Friday, June 22, 2007

Intelligent Design: A few thoughts

Several of us have been having a little discussion about evolution, creationism, Intelligent Design, etc. on the comments section of an earlier post, but I thought I would bring it back out on the main page for anyone else who is interested.

I wanted to respond to David Charlton’s challenge to state my reasons for believing what I did about evolution and intelligent design. First, in regard to evolution, as I have said, I am a skeptic, and have more questions than I do answers. My problem with evolutionists (if I may distinguish them from the theory they espouse) is that they have become so smug that they turn off much of their audience. It’s as if they believe that their skeptical audience does not deserve answers to their questions.

In regard to Intelligent Design, I think the first thing to say (in contrast to the way it is portrayed by evolutionists) is that it is not the same as creationism. In fact, many creationists are at odds with Dembski and others about this. In fact, Michael Behe, one of the most prominent IDers, accepts common descent. It is not common descent that is at issue between ID and Darwinism: it is the legitimacy of methodological naturalism, which Darwinism assumes (but doesn’t want to prove), and IDers challenge.

Dembski’s thesis, which gets distorted by Darwinists, is simply that there is a way to determine whether the world is the product of design. His argument is that we make such determinations about the lesser things all the time--whether they are designed--and never question the legitimacy of the process. The SETI project is a perfect example of how scientists themselves sometimes operate under that assumption. Dembski has set forth his criteria for how we would determine whether something is the product of design. But, instead of directly addressing these, and saying why they are or are not legitimate, the Darwinists continue to largely ignore Dembski’s actual arguments.

Dembski’s thesis seems to me eminently sensible, and I have yet to hear a convincing argument refuting it.

The chief argument leveled against Intelligent Design is that it “is not science.” This was one of the findings of the Dover vs. Katzmiller decision by Judge Jones. In making this argument, the Darwinists uncritically apply Karl Popper’s falsifiability criterion: that a theory is scientific if it is subject to falsifiability. But you don’t have to know much about the philosophy of science to know that Popperian falsifiability is extremely problematic, and, in fact, is not accepted by most philosophers of science as the sole way to demarcate what is science and what isn’t.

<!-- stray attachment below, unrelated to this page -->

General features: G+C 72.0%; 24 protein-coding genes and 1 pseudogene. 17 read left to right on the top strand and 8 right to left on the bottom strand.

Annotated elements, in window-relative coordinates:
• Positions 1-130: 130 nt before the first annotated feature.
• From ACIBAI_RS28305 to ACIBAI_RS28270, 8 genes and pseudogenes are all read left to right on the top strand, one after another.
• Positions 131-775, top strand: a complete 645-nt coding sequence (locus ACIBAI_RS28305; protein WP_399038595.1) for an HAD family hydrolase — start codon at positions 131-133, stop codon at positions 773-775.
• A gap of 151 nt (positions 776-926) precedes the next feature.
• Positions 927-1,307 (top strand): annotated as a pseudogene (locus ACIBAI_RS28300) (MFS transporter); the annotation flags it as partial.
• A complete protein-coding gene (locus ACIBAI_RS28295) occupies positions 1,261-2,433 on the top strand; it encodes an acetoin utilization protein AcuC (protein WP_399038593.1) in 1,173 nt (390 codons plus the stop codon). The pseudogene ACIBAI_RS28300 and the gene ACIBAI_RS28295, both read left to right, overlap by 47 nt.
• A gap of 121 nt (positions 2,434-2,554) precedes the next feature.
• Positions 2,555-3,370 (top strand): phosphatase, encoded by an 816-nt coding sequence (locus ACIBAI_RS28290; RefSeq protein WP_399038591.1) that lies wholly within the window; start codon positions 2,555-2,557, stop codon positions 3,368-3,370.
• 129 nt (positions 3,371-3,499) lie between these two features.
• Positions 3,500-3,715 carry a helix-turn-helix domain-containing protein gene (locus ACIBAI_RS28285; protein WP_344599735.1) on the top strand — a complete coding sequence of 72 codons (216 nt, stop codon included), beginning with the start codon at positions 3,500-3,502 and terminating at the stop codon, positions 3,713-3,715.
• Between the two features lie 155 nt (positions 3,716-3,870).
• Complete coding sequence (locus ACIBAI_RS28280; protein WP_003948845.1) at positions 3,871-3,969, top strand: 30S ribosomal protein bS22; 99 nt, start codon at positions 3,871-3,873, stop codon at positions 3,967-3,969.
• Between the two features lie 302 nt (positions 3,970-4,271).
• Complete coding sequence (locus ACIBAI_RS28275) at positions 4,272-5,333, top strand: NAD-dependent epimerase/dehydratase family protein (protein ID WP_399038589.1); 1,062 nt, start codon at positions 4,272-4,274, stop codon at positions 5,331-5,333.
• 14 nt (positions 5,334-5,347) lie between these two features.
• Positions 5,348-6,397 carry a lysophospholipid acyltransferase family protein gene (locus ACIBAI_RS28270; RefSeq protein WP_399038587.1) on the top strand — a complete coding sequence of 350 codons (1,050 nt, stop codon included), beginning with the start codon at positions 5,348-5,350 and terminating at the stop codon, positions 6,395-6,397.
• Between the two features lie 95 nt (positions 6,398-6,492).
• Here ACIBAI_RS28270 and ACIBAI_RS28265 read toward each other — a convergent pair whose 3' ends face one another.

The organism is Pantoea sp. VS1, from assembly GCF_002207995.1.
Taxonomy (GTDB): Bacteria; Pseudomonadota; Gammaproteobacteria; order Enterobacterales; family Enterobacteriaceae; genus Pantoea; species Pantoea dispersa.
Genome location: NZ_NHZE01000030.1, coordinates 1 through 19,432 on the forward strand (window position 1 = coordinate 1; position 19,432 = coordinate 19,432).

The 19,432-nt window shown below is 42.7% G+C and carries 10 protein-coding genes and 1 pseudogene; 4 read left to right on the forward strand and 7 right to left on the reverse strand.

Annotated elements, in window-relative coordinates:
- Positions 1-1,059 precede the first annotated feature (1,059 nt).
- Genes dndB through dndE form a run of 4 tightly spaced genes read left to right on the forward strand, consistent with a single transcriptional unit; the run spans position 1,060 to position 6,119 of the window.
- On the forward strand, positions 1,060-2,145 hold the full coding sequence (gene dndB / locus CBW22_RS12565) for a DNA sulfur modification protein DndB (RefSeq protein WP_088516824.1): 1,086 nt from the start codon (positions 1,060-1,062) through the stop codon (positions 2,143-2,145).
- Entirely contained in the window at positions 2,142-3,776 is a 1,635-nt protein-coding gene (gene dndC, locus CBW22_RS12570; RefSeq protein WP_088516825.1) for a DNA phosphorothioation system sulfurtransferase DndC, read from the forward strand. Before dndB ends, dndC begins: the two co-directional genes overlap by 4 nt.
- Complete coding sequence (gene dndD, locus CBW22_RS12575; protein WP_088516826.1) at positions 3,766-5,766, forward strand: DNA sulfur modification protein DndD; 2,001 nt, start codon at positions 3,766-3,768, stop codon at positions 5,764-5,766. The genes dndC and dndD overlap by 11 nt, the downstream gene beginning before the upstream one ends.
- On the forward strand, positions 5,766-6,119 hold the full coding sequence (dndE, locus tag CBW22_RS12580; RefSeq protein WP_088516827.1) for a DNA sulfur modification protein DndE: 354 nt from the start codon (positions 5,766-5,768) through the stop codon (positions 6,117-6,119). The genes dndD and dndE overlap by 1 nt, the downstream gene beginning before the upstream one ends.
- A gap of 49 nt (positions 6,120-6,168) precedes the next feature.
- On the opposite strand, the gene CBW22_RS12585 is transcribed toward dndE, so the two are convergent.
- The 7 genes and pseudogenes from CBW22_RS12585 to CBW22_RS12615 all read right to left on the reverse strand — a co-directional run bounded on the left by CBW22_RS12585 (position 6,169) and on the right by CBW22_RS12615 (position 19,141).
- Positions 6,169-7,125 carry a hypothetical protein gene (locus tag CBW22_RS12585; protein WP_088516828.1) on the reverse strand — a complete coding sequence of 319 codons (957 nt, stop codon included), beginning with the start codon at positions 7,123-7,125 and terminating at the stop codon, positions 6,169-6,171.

The chief problem with the falsifiability criterion is that applying it results in counting things as non-scientific that clearly are. The most salient example is superstring theory, which is not falsifiable, and yet is clearly a scientific theory. The same is true of numerous problems in physics. Many of the positions Einstein set forth (and I keep mentioning him simply because I am currently reading his biography) either were not falsifiable at the time he propounded them or will never be falsifiable.

A good example of this is his thought experiment about inertia. He was trying to determine whether, if a bucket was hanging from a rope in a universe which contained no other mass, and the bucket was set to spinning, whether the water would rise at the sides. At first he accepted the thesis that it wouldn’t because inertia depends on the rest of the mass in the universe: the water would rise whether the universe was constant and the bucket was spinning or the bucket was stationary and the universe was spinning around it. But if there was no other mass in the universe, thought Einstein, there would be nothing relative to which the bucket was spinning; in fact, you could not say whether the bucket was spinning or not. This was part of his idea that space was relative. Einstein later changed his mind about this, and came to believe that space was not relative.

But how could you ever prove this one way or another conclusively, since you would never be able to test anyone’s theory on this in an empty universe? Were Einstein’s theories about it therefore not scientific? Einstein’s theories were largely developed through thought experiments. Only later did he find ways in which they could be verified. But when he got to certain things, like inertia, there was simply no way to verify them conclusively.

So why are we so comfortable in allowing scientists like Einstein a pass on the falsifiability criterion, but so stringent in our application of it to people like Dembski? I have yet to hear a satisfactory answer to this question. In fact, this tendency on the part of Darwinists to employ a double standard here has all the hallmarks of simple prejudice.

The problem is there is no one criterion by which you can judge whether a theory is scientific or not. And you certainly can’t say (as Darwinists often argue) that a theory is not scientific because those behind the theory have religious motivations. Newton had religious motivations, but that doesn’t means Newton’s theories were not scientific.